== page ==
Salinisation a people problem or a climate problem?

The ongoing falling water levels, salinisation and toxic dust problems across many of the world's saline endorheic basins are not a result of climate change, but reflect a global crisis of human interference and engineering natural drainage patterns to enhance agricultural outputs. Human intervention to strengthen irrigation-based agriculture and the use of pesticides and fertilisers always creates problems in the sumps of all endorheic basins in arid settings. A need to feed an ever-expanding population, which at the moment we are doing quite well, creates salinisation problems in the saline sump regions of any endorheic or limited-drainage basin located in arid and semi-arid settings worldwide. Witness the current environmental issues in the Lower Lakes region of the River Murray in Australia, Korabogaz Gol, Lop Nur, Lake Chad, the Dead Sea, Great Salt Lake, Lake Urmia, the Aral Sea, and so on. Across the world, a thirsty evergrowing multitude of people is what drives salinisation in these basins, not climate change, which does little more than exacerbate the root of the problem.

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A dust storm across Highway 80 in the vicinity of the Salton Sea (photo by Tamar Granovsky)

Who’s to blame?

It is easy for politicians and religious leaders to point to anthropogenically-driven climate change as the driver of lake volume shrinkage and a lack of free water in the downstream parts of the drainage basin. Climate change may be exacerbating the problem, but the fundamental cause of all the downstream difficulties in rivers flowing into semi-arid areas is a simple one. There are just too many people vying for a set of finite resources. We have over-exploited and over-extracted water and degraded the soils and other resources in the drainage catchments of all these shrinking lakes. Yet today and well into the foreseeable future there will be more and more people relying on increasingly limited water and soil resources. Politicians and religious leaders are mostly unwilling or unable to address the social mores and religious superstitions that drive an expanding human population, with the associated issues of poverty and a lack of education, especially of women. Until these causitive factors are addressed, the effects of overpopulation will continue to intensify and ultimately degrade finite global resources such as freshwater and soil quality.

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It is easy for politicians and religious leaders to point to anthropogenically-driven climate change as the driver of lake volume shrinkage and a lack of free water in the drainage basin's downstream parts. Climate change may be exacerbating the problem, but the fundamental cause of all the downstream difficulties in rivers flowing into semi-arid areas is a simple one. There are just too many people vying for a set of finite resources. We have over-exploited and over-extracted water and degraded the soils and other resources in all these shrinking lake drainage catchments. Yet today and well into the foreseeable future there will be more and more people relying on increasingly limited water and soil resources. Politicians and religious leaders are mostly unwilling or unable to address the social mores and religious superstitions that drive an expanding human population, with the associated issues of poverty and a lack of education, especially of women. Until these causative factors are addressed, the effects of overpopulation will continue to intensify and ultimately degrade finite global resources such as freshwater and soil quality.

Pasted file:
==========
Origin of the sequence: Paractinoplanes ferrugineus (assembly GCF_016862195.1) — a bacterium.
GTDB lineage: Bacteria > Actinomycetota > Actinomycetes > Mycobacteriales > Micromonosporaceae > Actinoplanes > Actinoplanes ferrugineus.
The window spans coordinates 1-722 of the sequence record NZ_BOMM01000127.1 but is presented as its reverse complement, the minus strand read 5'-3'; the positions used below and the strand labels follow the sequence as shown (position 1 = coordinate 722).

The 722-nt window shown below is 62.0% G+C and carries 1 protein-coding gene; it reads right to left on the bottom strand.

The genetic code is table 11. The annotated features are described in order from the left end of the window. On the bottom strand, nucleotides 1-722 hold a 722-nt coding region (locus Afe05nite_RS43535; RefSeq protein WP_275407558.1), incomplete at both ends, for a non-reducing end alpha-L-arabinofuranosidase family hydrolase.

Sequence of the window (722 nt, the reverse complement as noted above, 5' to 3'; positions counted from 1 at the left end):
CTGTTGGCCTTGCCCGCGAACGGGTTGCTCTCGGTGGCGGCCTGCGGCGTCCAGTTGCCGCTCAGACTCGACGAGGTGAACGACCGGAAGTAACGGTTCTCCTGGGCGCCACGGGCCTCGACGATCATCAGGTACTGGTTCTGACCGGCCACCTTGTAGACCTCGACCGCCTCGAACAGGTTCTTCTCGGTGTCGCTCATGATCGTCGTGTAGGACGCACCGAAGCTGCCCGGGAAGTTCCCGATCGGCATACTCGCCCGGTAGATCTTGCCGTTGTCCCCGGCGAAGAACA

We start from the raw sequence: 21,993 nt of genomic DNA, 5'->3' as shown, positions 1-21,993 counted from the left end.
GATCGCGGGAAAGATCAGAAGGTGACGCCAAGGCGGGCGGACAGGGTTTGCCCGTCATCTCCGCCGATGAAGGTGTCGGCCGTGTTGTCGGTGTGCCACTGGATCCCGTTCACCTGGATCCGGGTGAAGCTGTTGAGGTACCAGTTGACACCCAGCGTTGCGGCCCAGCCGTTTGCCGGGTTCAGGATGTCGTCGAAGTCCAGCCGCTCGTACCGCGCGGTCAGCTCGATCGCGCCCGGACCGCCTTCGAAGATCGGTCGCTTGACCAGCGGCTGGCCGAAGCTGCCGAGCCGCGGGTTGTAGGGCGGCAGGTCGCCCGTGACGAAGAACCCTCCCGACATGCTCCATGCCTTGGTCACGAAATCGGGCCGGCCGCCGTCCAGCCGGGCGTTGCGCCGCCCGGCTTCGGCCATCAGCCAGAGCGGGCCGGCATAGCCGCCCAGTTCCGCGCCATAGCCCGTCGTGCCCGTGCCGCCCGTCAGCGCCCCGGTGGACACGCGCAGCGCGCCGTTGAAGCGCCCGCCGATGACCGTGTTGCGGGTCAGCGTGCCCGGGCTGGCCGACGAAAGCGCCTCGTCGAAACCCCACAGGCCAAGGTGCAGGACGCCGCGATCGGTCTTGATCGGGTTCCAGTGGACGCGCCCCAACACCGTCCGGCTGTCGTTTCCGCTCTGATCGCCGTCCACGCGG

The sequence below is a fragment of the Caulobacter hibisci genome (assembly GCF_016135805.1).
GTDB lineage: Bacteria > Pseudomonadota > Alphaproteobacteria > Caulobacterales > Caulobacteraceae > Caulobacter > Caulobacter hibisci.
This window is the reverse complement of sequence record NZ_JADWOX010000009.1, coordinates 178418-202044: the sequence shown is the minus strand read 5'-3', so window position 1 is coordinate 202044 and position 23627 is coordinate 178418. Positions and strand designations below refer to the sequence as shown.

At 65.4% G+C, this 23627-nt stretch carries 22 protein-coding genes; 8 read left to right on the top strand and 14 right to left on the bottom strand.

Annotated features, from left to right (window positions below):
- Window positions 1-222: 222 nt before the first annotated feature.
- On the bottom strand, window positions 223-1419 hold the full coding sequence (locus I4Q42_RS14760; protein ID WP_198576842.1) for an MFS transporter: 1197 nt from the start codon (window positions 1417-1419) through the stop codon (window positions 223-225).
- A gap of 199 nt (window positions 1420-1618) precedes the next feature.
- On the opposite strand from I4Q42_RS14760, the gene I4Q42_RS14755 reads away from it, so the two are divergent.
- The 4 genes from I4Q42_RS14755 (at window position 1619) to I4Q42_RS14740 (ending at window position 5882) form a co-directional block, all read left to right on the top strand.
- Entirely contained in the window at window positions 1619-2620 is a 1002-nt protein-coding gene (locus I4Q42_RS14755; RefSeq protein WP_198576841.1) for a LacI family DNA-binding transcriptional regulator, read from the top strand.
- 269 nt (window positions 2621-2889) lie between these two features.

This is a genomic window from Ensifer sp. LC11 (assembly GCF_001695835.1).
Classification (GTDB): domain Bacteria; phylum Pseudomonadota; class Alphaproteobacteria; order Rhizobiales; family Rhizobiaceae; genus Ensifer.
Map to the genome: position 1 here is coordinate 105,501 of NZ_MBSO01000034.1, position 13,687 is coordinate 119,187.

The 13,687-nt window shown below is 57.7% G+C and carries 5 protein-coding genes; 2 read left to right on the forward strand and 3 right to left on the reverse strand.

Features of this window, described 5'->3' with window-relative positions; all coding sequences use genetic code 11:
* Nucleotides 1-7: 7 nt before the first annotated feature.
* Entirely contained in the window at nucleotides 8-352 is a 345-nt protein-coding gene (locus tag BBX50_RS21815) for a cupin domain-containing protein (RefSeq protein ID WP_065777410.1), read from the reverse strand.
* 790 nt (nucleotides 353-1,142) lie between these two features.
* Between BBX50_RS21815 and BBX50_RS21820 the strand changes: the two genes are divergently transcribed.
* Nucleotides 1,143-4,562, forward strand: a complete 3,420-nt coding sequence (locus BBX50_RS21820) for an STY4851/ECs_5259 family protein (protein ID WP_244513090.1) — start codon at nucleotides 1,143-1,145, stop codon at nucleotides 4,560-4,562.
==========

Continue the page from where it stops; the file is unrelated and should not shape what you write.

Water volumes and lake levels in most of the world's larger saline lakes in continental endorheic basins are shrinking due to anthropogenic over-extraction in the water catchment, largely unrelated to short-term climate oscillations (after Wurtsbaugh et al., 2017).

Malthusian consequences

In the long run, the quality of any over-exploited resource, be it water or food or ore minerals, must suffer. In terms of the driving mechanisms, Malthus had it right back in the late 1700s. In his "Essay on the Principle of Population," first published in 1798 and expanded in subsequent editions, the Reverent Thomas Robert Malthus (1766-1834) observed:

That the increase of population is necessarily limited by means of subsistence,
That population does invariably increase when the means of subsistence increase, and,
That the superior power of population is repressed by moral restraint, vice and misery.

Currently, through increased use of fertilisers (the green revolution), genetically-modified crops and pesticides, we continue to be capable of feeding the world. So today, there is less poverty and more healthy people (on a per capita basis) than 50 years ago. But unless the world becomes a more rational and less superstitious place, at some point we will reach the niche limit for the rising human population.

Populists on the left and right can get involved in arguments of the impact of humanity on climate change or lack of effect. The real reason is much simpler; Too many people! But in my mind, a time when politicians, religious leaders, and their constituents start insisting on effective measures to limit population growth across our world will not happen until populations and cultures begin to collapse — a time of vice and misery, as predicted by the good reverend Malthus more than 200 years ago.  

References

Wurtsbaugh, W. A., C. Miller, S. E. Null, R. J. DeRose, P. Wilcock, M. Hahnenberger, F. Howe, and J. Moore, 2017, Decline of the world’s saline lakes: Nature Geoscience, v. 10, p. 816.

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Salton Sea

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